I’ve long been the family food shopper (a task not nearly as onerous as when men once set out for the hunt).  I’m not great at it (paying scant attention to sales or clipping coupons), but I do manage to fill the cart and keep everyone reasonably well-fed.  My goal when shopping is simple:  do it quickly and minimize mistakes, i.e., don’t overlook what’s on my list and avoid buying what no one will eat.  Tracking down needed items and avoiding fruitless searches is not much different than a treasure hunt.

I’m most comfortable at a store of medium size, not a mega emporium with vast distances, bewildering labyrinths and endless aisles.  I’d better have a shopping list with me, along with a pen to check off what’s been located and provide visual proof of progress.  But such efficiency is misleading; there are obstacles all along the way.  If, for example, I spot an acquaintance from a distance I’ll generally initiate evasive action, such as ducking into a nearby aisle.  A lengthy conversation would be an unwanted distraction.  The deli counter can also be a challenge.  Here nothing is prepackaged; there is no self-service.  Employees must dispense everything by hand.  Numbered slips are often made available to customers, the numerical sequence determining the order of service.  Without it those waiting would be obliged to jockey uncomfortably for position in front of the counter, often a competition of Darwinian intensity.  There are problems here, however.  (Numbers are not always used – which creates confusion, not everyone takes a number, and some who do  occasionally leave and return after it’s been called.)  Then there are those ahead of you bearing lists that are agonizingly long.  I can do nothing but wait impatiently and observe as cheese, bologna, ham, roast beef, etc., are sliced, weighed and packaged.

Most challenging are those aisles devoted nearly entirely to a particular item (a monumental tribute to the choices and variety that distinguishes the American Marketplace).  I arrive, let’s say, in the cereal, frozen food, chip or cheese section in search of a certain product.  Good luck finding it (though not if I’ve bought it many times before – an explanation perhaps of why the American diet at home doesn’t much vary).  Back and forth I roam, scanning up and down, shuttling back and forth, a bizarre version of hide and seek.  Most perversely the item simply refuses to reveal itself.  In the end I may discover it, and there are few happier and more rewarding moments than these – but more often, it continues to prove elusive.  Desperate now and on the verge of giving up, I may seek out a stock boy to reveal the secret “hiding place.”  (These folks are remarkably adept, able instantly to direct me, even to the most obscure items, let’s say, toothpicks – by aisle number and shelf level!)

The fresh fruit and vegetable section can also prove challenging.  Take packaged blueberries or strawberries or boxed clementines for instance.  Beyond the top layer that is visible, it’s difficult to determine the condition of the remaining portion.  Bananas require strategic planning.  If all in the bunch are yellow, they’ll be close to mush in a day or two.  If too green, they’ll go uneaten for days.  Ideally you’re hoping for a range of coloration leading to serial ripening over several days.  Furthermore, I’m not especially adept at determining a given cantaloupe’s ripeness.  Some people are (or claim to be) and I will, on occasion, consult with others diligently picking over the pile.  If I guess correctly I can expect lavish praise back home.  For a hard and tasteless specimen I’ll surely be taken to task.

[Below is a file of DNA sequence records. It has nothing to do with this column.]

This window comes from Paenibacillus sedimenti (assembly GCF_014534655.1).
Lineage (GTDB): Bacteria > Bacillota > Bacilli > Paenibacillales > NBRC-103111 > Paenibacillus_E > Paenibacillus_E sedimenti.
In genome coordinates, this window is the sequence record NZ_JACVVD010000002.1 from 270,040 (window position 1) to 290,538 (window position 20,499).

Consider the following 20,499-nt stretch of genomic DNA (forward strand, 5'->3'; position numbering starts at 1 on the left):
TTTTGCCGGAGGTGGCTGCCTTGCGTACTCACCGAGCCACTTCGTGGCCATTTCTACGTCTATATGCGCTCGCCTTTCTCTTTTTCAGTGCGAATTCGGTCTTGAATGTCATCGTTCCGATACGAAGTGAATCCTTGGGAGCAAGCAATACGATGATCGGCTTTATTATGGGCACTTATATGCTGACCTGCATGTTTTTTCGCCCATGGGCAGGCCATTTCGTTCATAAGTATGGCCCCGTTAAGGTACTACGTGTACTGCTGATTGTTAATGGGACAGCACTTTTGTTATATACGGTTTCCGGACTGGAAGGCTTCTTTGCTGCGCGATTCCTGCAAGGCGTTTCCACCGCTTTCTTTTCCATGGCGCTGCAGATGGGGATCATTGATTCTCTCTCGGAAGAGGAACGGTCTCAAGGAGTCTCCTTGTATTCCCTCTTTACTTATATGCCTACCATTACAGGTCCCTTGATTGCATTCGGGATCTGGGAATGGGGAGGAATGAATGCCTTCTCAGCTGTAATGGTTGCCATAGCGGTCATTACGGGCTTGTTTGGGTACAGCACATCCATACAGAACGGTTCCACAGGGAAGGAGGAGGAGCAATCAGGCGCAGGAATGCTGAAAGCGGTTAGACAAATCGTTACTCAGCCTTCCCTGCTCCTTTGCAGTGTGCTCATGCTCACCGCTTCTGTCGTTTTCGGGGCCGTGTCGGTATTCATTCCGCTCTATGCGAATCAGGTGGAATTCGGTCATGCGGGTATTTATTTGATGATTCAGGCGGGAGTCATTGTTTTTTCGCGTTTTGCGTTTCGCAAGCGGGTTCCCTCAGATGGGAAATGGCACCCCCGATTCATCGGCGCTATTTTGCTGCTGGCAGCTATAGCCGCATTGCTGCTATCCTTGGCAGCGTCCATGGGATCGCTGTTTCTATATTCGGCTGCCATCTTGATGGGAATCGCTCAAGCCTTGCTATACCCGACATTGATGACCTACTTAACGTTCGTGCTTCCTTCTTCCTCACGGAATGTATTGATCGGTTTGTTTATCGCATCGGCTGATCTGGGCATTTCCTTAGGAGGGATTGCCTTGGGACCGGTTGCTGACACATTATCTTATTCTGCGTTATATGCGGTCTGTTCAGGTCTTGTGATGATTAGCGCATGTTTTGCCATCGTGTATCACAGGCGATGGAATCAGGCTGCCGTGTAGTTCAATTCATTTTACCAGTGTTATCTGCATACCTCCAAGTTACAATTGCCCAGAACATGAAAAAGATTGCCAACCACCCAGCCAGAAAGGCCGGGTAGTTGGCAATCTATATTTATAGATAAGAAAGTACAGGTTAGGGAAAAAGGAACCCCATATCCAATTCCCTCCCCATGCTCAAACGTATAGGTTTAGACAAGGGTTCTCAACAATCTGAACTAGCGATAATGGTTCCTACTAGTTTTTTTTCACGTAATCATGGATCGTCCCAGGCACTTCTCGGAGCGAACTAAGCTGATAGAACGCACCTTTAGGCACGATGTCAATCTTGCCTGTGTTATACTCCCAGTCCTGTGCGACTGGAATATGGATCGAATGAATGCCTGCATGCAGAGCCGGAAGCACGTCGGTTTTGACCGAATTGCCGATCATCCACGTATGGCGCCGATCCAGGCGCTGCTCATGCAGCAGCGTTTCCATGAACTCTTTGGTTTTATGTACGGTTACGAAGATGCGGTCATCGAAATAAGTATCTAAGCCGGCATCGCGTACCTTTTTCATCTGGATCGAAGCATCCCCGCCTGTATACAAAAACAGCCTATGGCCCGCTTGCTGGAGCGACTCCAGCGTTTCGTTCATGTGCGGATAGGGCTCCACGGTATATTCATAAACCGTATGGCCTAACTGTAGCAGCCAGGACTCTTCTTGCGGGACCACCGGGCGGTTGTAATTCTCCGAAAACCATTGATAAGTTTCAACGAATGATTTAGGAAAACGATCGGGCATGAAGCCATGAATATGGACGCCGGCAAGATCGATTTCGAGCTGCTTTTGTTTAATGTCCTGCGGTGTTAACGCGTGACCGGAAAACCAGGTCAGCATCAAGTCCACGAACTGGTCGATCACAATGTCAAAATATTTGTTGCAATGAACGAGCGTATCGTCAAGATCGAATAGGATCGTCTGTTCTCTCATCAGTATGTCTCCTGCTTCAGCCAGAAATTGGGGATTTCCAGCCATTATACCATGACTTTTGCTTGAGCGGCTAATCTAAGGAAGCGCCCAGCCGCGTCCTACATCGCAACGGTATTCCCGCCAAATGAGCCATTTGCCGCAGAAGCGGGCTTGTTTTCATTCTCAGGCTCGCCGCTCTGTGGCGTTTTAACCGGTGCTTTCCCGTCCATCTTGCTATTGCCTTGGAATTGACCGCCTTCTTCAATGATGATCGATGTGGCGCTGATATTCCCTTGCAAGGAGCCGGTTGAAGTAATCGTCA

Locating the items is but part of my job.  They must all pass muster upon my return.   I have, over the years, cut down on errors, but my performance rarely is flawless.  My wife, for reasons obscure, abhors paper towels bearing a design.  But there will be times, whether in haste or the fact that they’re on sale, that the forbidden prints will end up in my shopping cart.  They will not be used, except in emergencies.  On other occasions I’ll forget to check expiration dates having simply assumed the store had removed the offending stock.  Returning them is a drag, but I’m given little leeway here.  Instructed to buy the non-fat version, let’s say of milk, cheese or yogurt, I slip up and grab the standard product.  It won’t be sent back, but my inattention will be noted and warnings issued next time out.  What may on occasion be returned are store-brand products, after I’m reprimanded, accused of being cheap and all too willing to settle for an item of uncertain quality.

The last decision I need make comes when I head toward the long row of check-out counters.  An error here, the wrong choice, could be costly in terms of time wasted.  It’s critical before committing to one to assess the situation.  A shorter line may not necessarily move faster, especially if the waiting carts are overflowing and customers are clutching fists full of coupons.  Knowing the store and its personnel is of considerable value.  Past  visits should enable you to identify the most experienced and agile of the check-out people.

Still, it may not yet be clear sailing.  Panic can set in when upon reviewing my list I discover an item not yet checked off.  The challenge now is to leave my cart on the line, dash off to retrieve the missing product and hurry back before my cart has been pushed off to the side.  What relief when I return and discover that circumstances have not changed.

Once the bar codes have had their say – I’m good to go.

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